http://www.rangecookers.co.uk/files/electric_grills.jpg

seaice1

Hey Richard, maybe your barbecue is different from mine. Others also think it is mainly radiation.
“Radiation is the transfer of heat by direct exposure to a source of light energy… This is how most charcoal grills cook.”
“Charcoal grills produce a lot of direct scorching infrared radiation that is converted to heat when it strikes food. Gas and pellet grills produce mostly convection heat.”
Maybe you are thinking if a gas or pellet grill and I am thinking of a charcoal grill. BBQ suggests charcoal to me.

Am familiar with VanDerWaal forces from a different field, graphene clumping. Am also familiar with dimer/trimer formation in a different foeld, anionic surfactant synthesis, when you want to minimize them in the finished ether precursor and then remove the rest by fractional distillation prior to streckerization. Have not done the math, but my intuition suggests that VanDerWall forces are insuffient to form gas multimers as posited. There just isn’t enough force between ordinary gas molecules in the conditions of the region where posited. A graphene has a very high surface to mass ratio, so the force is appreciable under room temperature conditions.

what about water blob creation, growth and destruction? Or are there other terms for that?

seaice1

Water has very significant hydrogen bonding not present in N2 and O2.

I saw after I posted he was talking about N2 and O2. It’s just WV I think.
I just can’t get anyone to understand the negative feedback response it has to have to any effect from any additional warming.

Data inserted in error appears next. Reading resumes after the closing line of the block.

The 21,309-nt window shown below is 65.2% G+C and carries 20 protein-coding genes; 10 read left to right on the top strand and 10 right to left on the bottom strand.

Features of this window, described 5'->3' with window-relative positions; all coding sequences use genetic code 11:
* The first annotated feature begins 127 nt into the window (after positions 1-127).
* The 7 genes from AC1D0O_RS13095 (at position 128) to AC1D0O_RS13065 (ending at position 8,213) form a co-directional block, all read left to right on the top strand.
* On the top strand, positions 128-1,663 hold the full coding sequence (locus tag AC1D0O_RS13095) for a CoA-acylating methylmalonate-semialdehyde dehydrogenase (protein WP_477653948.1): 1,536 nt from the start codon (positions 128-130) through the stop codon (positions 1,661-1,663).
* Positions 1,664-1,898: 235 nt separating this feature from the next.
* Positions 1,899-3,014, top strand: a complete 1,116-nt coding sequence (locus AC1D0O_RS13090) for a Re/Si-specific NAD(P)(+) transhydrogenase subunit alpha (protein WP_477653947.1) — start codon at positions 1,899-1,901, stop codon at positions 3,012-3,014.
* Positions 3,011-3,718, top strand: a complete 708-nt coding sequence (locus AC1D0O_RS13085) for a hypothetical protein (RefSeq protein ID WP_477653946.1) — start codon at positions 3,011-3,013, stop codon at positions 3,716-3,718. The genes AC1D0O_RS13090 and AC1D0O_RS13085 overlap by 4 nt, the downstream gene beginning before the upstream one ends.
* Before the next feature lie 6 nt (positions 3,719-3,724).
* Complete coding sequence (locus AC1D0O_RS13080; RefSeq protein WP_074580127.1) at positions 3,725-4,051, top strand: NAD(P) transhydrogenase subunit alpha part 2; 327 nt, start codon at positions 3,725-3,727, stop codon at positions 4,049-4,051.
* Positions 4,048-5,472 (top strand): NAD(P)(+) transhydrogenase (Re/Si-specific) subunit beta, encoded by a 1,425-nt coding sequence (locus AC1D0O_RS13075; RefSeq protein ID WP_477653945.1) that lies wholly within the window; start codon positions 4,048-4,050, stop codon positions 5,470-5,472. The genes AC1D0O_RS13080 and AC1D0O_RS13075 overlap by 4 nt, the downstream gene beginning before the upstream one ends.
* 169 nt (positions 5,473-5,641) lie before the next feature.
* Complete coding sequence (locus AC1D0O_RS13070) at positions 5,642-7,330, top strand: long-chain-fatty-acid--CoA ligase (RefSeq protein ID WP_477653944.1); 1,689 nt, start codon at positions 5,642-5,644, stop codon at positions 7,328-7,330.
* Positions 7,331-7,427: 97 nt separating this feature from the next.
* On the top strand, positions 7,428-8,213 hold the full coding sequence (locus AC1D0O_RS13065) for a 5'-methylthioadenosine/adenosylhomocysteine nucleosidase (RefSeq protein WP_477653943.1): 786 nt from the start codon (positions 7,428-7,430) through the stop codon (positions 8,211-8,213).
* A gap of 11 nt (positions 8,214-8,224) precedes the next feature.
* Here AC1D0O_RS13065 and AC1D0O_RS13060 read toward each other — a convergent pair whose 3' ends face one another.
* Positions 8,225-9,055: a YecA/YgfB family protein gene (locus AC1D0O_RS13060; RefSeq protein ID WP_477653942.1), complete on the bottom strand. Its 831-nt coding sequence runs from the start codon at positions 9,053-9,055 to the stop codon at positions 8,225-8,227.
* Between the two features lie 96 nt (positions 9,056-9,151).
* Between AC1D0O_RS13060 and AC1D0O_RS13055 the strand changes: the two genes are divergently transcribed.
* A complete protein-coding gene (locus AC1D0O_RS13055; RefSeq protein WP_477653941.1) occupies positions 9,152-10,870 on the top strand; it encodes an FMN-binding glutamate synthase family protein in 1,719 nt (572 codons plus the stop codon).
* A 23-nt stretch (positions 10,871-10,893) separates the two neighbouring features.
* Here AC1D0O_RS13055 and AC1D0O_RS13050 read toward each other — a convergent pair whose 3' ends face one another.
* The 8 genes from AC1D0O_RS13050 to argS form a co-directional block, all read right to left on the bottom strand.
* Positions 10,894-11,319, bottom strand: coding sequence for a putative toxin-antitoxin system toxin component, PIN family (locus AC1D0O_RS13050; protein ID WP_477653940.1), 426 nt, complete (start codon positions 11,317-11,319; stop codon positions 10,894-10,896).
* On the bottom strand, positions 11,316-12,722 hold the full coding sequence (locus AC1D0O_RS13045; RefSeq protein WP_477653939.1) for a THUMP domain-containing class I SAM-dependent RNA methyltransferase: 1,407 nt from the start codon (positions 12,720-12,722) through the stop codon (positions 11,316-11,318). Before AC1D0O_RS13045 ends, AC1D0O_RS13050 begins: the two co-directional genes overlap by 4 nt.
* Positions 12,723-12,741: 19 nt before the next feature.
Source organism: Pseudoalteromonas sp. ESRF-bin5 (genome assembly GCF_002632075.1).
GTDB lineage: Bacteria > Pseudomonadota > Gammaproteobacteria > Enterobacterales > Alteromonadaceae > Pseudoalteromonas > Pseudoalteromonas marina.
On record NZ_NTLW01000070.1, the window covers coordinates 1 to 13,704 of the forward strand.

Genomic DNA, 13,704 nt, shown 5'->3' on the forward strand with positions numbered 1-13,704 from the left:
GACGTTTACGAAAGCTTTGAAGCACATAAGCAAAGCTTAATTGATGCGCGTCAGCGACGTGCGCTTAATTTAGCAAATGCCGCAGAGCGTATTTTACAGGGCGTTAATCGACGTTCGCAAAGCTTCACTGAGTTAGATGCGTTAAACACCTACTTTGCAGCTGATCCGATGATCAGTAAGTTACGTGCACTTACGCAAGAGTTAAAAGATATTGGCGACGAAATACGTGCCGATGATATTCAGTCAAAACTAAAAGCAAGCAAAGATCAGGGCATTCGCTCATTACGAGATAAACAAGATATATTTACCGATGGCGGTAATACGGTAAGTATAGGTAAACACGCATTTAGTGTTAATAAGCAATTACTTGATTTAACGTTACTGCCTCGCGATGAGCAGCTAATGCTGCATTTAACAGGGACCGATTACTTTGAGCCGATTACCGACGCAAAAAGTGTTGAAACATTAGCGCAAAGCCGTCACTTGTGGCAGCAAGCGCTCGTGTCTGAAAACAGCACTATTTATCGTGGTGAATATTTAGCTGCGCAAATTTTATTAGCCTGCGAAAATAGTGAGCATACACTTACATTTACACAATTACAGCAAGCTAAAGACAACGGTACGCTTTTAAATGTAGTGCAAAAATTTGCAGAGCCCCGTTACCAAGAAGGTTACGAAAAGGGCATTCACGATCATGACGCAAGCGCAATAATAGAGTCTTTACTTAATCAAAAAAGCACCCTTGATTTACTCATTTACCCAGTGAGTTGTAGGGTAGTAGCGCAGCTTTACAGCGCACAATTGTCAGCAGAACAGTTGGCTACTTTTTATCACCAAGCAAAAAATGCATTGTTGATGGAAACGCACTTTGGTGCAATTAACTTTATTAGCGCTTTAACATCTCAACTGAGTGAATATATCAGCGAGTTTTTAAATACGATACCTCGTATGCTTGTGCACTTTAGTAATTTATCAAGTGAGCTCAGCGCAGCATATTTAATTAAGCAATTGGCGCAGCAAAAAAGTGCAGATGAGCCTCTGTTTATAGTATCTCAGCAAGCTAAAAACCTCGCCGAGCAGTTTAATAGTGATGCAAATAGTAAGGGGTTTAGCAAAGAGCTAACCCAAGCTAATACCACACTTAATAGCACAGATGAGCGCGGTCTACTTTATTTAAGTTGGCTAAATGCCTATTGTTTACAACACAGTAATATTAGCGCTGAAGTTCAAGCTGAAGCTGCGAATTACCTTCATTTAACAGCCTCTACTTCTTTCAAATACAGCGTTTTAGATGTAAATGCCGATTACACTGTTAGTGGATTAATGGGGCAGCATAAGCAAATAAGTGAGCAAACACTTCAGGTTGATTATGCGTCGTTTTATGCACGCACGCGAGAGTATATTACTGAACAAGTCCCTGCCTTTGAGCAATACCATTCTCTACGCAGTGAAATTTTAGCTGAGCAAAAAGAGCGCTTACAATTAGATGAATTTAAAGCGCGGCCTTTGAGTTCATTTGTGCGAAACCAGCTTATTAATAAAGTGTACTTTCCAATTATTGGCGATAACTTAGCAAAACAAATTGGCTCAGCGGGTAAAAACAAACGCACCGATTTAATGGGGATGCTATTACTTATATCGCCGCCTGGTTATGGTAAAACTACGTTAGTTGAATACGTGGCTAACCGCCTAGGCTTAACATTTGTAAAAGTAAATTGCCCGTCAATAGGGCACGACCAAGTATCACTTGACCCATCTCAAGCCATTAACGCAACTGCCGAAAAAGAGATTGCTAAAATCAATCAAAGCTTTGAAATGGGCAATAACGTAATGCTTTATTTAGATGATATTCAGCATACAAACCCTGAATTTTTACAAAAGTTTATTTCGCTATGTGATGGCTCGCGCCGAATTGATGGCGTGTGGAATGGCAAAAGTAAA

richard verney

I too am concerned by the weak nature of Van der Waal forces.
It seems to me that there is a need for some experimentation to back up some of the claims being made

seaice1

Yes, but they report just such experiments that show the multimers are present only at trace levels.

Dave

They can and have been observed at 5K yes that’s -269°C. If you warm them up they fall apart.so 200K as in the atmosphere is positively scorching. With highly polar molecules with hydrogen the hydrogen bonding can make these multimers a bit more robust. But oxygen and nitrogen do not have hydrogen so we are back to 5K to try and find them

hunter

Certainly these papers should be peer reviewed.

I’ve found out why there is so little warming from the increase in co2. And why temps are doing what they are.
It has nothing to do with Co2, and I’m a multi discipline data/circuit analyst. There are no amount of me editing my work that would meet anyone’s approval, because it’s the end of the ride.
The OP’s original premise is fundamentally correct, he just missed that the water vapor is doing work(inflating the atm column daily), and the by product of that work keeps the surface following dew point.

Someone should review the CERN CLOUD experiment results.

Clyde Spencer

Andy,
You remark, “Further, if the Chapman mechanism were the only mechanism forming ozone, why would ozone concentrations, in the Northern Hemisphere, be the highest in the Arctic in the spring?”
Both the Artic and Antarctic have anomalous high concentrations of ozone outside the polar vortexes during the Spring, and disappear when the vortexes break up in late-Spring. The explanation appears to be in the Brewer-Dobson circulation being impeded by the vortices. It should be noted that the ozone concentrations are not uniformly distributed (look at any collection of NOAA/NASA ozone ‘depletion’ maps) and probably reflect differences in diurnal ozone generation, winds, and other atmospheric phenomena, particularly in proximity to the vortices.